These ideals were reinforced by what was happening in architecture at the time – Aldo van Eyck’s revolutionary 1961 orphanage in Amsterdam turned the world of institutional childcare upside down, as did his post-war programme of creating 700 playgrounds in that one city alone – and this new spirit of the age was captured and amplified by a new bravura in architectural photography.

John Pantlin’s photograph was first published in 1950 in The Architects’ Journal, and records a view of Aboyne Lodge Infants School in St Albans. It was soon to become an icon for the optimistic world of British post-war school architecture, particularly for the architects’ department at Hertfordshire County Council, whose design it was. The county’s then Chief Education Officer, John Newsom (who went on to become a national figure in British education), realised that good publicity could only help further the county’s ambitious school-building programme, and cultivated the architectural press assiduously. As a result, the photographer chosen to document the school, John Pantlin, was someone whose work was already admired for its sharp, sunlit images of a new world in the making, and in this photograph he captured everything Newsom and his colleagues wanted.

The image became popularly known as The School in the Orchard, since the new pavilion-style school had been built in the grounds of a former market garden. Pantlin took advantage of the location to construct an elaborate idyll of a new Eden. Photographed in spring, the apple trees in blossom provide a perfect proscenium arch for what at first sight appears to be a theatrical tableau. But the image is rather more complicated than that, and its construction and effects more far-reaching, since it directly challenged many established conventions associated with architectural photography.

For a start the building itself is relegated to the background, and the viewer soon realises that through Pantlin’s lens it is not the building which is being celebrated, but the building’s social and historical ‘moment’. The ‘decisive moment’ on this occasion is not an existential fragment of time, but a historical moment, when more radical ways of thinking about the world seemed possible. The photograph thus opens a new door in social time. Furthermore, most new architecture is photographed and published as pristine, uninhabited space, isolated from its immediate surroundings or milieu. But not here, where the building’s users are centre-stage, and artful design has constructed a setting evocative of the dawn of creation. By contrast, when Alison and Peter Smithson designed Hunstanton Secondary School in Norfolk, four years after Aboyne Lodge, they notoriously stipulated that it was to be photographed without any equipment or furniture – and certainly no children – so that the images would present a series of machine-precision Euclidian voids, privileging the design and the materials used (thus earning a place in the modernist canon), rather than its potential as an environment which supported learning and pastoral care.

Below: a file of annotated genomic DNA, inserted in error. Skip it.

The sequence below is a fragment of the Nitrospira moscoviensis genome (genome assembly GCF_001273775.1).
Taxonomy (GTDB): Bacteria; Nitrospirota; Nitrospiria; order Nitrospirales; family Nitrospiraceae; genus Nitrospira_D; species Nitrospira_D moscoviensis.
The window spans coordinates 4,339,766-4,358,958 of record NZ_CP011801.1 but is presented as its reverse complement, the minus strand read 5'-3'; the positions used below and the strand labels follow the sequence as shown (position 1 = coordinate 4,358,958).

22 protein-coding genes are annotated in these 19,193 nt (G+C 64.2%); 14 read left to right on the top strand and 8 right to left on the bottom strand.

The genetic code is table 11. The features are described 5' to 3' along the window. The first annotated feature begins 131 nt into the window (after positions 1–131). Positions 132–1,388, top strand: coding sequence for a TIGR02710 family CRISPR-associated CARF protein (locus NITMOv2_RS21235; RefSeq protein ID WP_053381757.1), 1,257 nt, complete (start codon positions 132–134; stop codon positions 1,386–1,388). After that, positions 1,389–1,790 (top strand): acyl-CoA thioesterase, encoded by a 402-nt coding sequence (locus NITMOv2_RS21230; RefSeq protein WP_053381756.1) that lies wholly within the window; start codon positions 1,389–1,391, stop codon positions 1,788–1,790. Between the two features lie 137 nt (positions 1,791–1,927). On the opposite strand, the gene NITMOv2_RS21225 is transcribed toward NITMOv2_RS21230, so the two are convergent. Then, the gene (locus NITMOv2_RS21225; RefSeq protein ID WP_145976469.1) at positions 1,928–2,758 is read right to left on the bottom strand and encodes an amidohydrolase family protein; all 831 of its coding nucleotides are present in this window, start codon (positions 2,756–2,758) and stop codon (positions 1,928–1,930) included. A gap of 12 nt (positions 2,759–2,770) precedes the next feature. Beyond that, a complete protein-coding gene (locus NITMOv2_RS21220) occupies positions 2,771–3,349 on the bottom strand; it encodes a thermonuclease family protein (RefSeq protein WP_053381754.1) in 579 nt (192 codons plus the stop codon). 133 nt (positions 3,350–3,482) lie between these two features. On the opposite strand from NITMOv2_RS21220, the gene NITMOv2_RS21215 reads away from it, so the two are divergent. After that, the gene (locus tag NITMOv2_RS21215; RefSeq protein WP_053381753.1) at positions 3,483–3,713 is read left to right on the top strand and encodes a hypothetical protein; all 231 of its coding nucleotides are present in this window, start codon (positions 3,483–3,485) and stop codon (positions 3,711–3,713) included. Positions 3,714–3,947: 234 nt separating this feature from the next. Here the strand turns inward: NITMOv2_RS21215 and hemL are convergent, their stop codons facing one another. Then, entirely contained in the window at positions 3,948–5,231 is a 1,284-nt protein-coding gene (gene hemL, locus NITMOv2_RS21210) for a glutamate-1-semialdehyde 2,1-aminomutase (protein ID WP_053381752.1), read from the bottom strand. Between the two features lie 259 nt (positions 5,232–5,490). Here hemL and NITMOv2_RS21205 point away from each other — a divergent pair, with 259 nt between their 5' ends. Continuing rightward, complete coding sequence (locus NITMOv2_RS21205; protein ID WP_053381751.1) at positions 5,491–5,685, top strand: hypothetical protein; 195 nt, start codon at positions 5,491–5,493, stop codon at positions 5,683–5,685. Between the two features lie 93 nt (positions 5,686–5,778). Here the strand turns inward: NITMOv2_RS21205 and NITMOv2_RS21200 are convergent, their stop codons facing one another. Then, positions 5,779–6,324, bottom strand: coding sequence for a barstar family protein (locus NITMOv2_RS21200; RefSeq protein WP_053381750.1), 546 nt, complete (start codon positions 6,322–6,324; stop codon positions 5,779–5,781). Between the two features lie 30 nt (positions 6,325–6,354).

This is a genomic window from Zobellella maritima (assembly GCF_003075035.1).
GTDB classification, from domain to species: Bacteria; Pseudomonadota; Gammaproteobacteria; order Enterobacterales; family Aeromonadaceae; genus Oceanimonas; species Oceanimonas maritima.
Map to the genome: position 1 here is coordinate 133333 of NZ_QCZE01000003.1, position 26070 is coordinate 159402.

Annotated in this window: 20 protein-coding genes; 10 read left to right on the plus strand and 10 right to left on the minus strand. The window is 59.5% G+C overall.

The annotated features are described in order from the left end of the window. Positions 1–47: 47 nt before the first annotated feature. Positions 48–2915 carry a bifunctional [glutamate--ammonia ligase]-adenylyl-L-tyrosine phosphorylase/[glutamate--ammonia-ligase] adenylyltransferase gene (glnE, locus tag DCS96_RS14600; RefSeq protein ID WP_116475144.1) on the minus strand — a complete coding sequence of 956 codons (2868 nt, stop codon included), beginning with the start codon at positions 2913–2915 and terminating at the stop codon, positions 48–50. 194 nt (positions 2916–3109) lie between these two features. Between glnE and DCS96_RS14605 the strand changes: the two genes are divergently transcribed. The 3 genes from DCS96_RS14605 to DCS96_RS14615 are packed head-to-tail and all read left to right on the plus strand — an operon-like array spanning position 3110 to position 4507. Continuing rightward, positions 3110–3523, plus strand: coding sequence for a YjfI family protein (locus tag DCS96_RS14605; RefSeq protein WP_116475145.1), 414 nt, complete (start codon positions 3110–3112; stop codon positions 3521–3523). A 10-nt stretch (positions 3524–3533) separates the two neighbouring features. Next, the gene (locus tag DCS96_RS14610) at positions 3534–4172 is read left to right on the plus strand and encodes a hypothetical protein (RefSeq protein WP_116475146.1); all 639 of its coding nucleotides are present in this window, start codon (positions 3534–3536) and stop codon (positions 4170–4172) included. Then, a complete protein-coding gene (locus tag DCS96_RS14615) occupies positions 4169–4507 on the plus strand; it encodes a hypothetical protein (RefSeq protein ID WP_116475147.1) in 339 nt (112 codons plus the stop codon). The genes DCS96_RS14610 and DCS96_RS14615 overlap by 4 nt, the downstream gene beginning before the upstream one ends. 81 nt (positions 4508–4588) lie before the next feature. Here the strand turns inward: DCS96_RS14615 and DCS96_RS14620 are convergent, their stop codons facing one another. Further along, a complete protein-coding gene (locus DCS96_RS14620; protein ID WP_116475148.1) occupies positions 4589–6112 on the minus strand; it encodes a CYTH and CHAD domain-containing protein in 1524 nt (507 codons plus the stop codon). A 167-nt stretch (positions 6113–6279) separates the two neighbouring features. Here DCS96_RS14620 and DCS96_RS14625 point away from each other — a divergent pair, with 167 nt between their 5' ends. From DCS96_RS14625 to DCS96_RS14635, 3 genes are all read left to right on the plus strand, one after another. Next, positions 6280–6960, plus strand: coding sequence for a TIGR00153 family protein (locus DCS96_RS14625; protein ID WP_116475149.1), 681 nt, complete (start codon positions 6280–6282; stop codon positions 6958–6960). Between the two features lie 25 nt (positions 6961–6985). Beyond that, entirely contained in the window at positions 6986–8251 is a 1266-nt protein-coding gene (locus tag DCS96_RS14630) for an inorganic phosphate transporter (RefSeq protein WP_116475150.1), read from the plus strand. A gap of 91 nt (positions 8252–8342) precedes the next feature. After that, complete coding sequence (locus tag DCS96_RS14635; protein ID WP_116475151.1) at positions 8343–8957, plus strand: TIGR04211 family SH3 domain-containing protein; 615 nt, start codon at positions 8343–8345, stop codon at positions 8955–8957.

If The School in the Orchard is not an architectural photograph, then is it political propaganda, one of those images which consciously symbolises the virtues of a new regime or social order? People had got used to seeing such photographs featuring the eager faces of young people in Soviet or Nazi propaganda, which used such imagery tirelessly, though after the war this genre became discredited, only to be replaced by a new trope – those of children at play amongst ruins or slum streets – where a more tentative ambition was suggested.